Woe is the Oklahoma City Thunder. The coach is gone. The wins never showed up. The fans have booed. Not exactly the honeymoon people here in OKC were expecting, especially after the Hornets made near-serious runs at the playoffs in two straight years. But fear not fans, there is a sliver of light at the end of the dark, dark tunnel. Despite the fact the team is 1-13 and on pace for no more than six wins this year, and despite the fact the team is second-to-last in the NBA in scoring, ESPN basketball stat guru John Hollinger gives the team a 23 percent chance to win the draft lottery. That’s nearly one-in-four odds, folks. Not too shabby!
In beer news, I was scanning some Web sites the other day and noticed on the Choc Beer Web site that in addition to their stable of five beers — 1919, Miner Mishap, Waving Wheat, Pietro Piegari and Basement Batch — a new beer called Last Laugh is “coming soon.” That’s all the detail I have at the moment, but I’m looking forward to seeing what the new brew is.
Just a reminder, don’t forget to vote in The Thirsty Beagle Beer Championship Series (see post below) to determine Oklahoma’s favorite beer. We had a serious upset on the first day of competition when Bud Light took down Sam Adams Boston Lager. Are there more upsets in store? Your votes will tell the story.
Here is news making the rounds in the beer world:
-The Thirsty Beagle earlier reported a beer brewing class at Colorado State University. Now another major college has joined the brewing trend. The University of Wisconsin will offer the class in the spring semester. Details here. The course instructor said the program is not so much about consumption of beer — “This is not a course to help kids go out and slam beers on Friday night,” he said — but more about the science behind fermentation. The course is actually part of the university’s bacteriology department. The class seems a natural for Madison because of the campus’ proximity to Milwaukee. Less fortunately, the school also has the highest binge-drinking rate in the country. But the prof said students will brew, sample and critique beer, and any excess brew will be unceremoniously dumped down the drain.
-Speaking of Wisconsin, the city council in Hudson, Wisc., recently approved a beer permit for a junior hockey league game consisting of players as young as 16. The Thirsty Beagle has gone on the record to say that if everyone’s following the rules, beer should be allowed where the law allows, but this one doesn’t seem right. Beer at a carnival or amusement park like Six Flags is one thing, but beer at a junior hockey game feels a lot like beer at a T-ball game, which sounds kind of trashy. A league organizer said he needs beer sales to help fund operations. The city council, meanwhile, was mainly concerned that if they allowed the hockey league to sell beer, then they might have to field a similar request from the Hudson Soccer Association. Look out Wisconsin: Here comes youth soccer hooliganism!
-What do you do in Ann Arbor, Mich., when someone hits you on the right side of the head with a beer bottle? You hit that person in the left eye with your fist and run home.
-Beer sales in emerging economies are declining, according to a news report, signalling a troubling time for small breweries.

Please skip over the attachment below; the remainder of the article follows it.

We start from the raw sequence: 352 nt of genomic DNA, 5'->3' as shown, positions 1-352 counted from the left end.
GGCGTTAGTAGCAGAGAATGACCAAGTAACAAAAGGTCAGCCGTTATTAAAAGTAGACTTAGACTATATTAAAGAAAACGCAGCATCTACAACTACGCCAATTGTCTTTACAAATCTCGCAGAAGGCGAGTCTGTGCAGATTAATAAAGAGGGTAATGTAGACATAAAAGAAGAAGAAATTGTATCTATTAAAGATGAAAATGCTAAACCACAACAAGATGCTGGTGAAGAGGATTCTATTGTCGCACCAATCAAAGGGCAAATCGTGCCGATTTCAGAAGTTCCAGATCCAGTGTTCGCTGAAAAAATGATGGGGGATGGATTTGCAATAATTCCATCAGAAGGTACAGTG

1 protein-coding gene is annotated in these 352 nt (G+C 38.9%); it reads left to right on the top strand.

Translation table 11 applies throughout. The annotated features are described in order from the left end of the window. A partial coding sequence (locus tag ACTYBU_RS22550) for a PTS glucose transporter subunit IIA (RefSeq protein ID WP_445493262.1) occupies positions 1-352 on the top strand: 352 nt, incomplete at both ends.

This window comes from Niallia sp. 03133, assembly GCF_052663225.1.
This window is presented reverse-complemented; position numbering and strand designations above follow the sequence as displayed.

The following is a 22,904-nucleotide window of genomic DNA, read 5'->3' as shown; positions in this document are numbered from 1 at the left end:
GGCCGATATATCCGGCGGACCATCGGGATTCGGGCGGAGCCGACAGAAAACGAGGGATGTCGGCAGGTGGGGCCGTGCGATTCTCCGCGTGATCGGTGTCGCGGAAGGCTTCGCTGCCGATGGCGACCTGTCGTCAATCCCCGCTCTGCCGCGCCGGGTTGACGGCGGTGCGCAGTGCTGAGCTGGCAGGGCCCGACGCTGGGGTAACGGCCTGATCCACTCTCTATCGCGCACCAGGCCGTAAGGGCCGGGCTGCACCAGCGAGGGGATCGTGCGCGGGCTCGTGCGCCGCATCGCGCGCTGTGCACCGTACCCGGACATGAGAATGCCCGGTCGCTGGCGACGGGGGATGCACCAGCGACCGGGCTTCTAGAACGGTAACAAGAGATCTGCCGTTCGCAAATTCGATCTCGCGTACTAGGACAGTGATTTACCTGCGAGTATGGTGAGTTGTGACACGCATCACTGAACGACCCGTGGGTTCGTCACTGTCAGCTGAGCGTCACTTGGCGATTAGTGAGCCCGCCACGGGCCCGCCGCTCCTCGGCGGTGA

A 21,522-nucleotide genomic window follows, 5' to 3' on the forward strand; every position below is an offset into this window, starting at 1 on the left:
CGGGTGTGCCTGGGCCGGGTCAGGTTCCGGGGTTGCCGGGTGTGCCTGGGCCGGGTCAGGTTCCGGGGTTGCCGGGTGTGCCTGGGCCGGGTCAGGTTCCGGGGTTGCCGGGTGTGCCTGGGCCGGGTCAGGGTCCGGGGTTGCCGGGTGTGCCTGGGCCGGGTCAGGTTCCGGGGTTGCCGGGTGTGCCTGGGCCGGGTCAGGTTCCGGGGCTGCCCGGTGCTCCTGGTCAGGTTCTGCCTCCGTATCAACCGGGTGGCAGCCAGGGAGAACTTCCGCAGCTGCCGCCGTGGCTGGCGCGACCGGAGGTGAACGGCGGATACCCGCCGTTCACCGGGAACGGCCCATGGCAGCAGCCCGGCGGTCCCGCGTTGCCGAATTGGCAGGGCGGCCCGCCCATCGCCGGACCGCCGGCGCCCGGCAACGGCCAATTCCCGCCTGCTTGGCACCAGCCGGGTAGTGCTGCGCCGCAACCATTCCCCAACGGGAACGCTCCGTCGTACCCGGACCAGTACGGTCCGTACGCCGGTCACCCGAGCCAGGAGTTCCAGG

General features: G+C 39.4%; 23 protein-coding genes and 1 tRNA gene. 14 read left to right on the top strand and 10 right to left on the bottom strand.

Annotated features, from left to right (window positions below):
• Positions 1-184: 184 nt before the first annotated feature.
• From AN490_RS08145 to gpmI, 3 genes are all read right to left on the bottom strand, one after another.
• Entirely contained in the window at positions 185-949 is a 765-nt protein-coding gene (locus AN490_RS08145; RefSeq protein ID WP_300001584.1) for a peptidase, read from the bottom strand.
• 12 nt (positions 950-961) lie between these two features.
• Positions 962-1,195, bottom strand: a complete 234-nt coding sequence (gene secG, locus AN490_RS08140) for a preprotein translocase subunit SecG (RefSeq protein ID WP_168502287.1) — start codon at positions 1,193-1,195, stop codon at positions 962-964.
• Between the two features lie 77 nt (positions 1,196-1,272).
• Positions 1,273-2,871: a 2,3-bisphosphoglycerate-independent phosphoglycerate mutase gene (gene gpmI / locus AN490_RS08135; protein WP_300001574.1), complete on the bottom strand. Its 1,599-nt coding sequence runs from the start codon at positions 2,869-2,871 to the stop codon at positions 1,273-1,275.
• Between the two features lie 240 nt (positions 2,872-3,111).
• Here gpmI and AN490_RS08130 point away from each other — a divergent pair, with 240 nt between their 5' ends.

-Yet another Wisconsin tidbit: A Milwaukee brewery has announced a new beer to coincide with a museum exhibit on the Titanic: Titanic Pilsner. The main difference is that this Titanic will only get better when it hits ice.
The National Hockey League season is in full swing now, so you can bet — wait, what’s that? What’s a “Hockey League,” you ask? I’m pretty sure it’s a game played on ice with sticks and a rubberized disc called a puck. It used to be on TV, I think. Anyway, if you are a hockey fan, you know there’s nothing better to drink at a hockey game than beer. And if you’re looking for affordable beer at your professional hockey game, it turns out Pittsburgh is the place to go. A 16-ounce beer at a Penguins game costs $5.25, well under the league average of $6.06. The Thirsty Beagle will say this: With the lack of exposure the NHL gets in this country, you’d think they’d be giving beer away. Wait, my phone’s ringing. It’s the NHL. They’re looking for their next great marketing plan.
Few people — OK, no people — predicted baseball’s World Series would feature the Philadelphia Phillies against the artist formerly known as the Tampa Bay Devil Rays. Perhaps some picked the Phillies to make it this far. Interesting enough batting order, decent starting pitching and a lights-out closer gave pundits something to hang their hats on. But Tampa? No way, no how could Tampa make the World Series. Well, pigs are flying through the frigid skies of the underworld this week, because the Rays are indeed playing for the whole ball of wax. So what’s this got to do with beer? In light of the unlikely nature of the matchup, there is a highly coincidental beer tie-in involved in this series. Allow The Thirsty Beagle to expand: Yuengling beeris brewed in the town of Pottsville, Pa. It’s the oldest family-owned brewery in the country and the beer is a favorite among Phillies fans. Well, Yuengling is brewed in only one other place in America: In a brewery at 11111 N 30th St. in none other than Tampa, Fla. Maybe the brewers at the two Yuengling breweries have weaved some magical hops into the beer that have somehow influenced the Gods of baseball. Well, at least at the brewery in Tampa. I can’t think of any better way to explain the Rays making the World Series.
There’s a dispute brewing about a bar at the University of Wisconsin’s football stadium. City leaders in Madison say they are concerned that the beer garden at the Stadium Bar and Eatery is being packed beyond capacity and that proprietors there aren’t doing enough to clear the place out by the mandatory 10 p.m. clear-out deadline on game days. Now, there’s something to be said about having a bar at your football stadium of choice. Your team’s winning? Raise a glass in celebration. Your team’s getting roundly beat down? Raise a glass in disbelief. Then again, Wisconsin’s football team is in a free-fall at the moment, losers of four in a row after starting the season with three straight wins. Maybe the players there have become a little too familiar with the Stadium Bar and Eatery.
Speaking of college football, the Bowl Championship Series is all the rage around these parts. The Thirsty Beagle would like to go on the record to say that while all this BCS talk is fun, he is a big proponent of a college football playoff. That belief was solidified even more when during a recent visit to the official BCS Web site, I found these ”news headlines” about the BCS: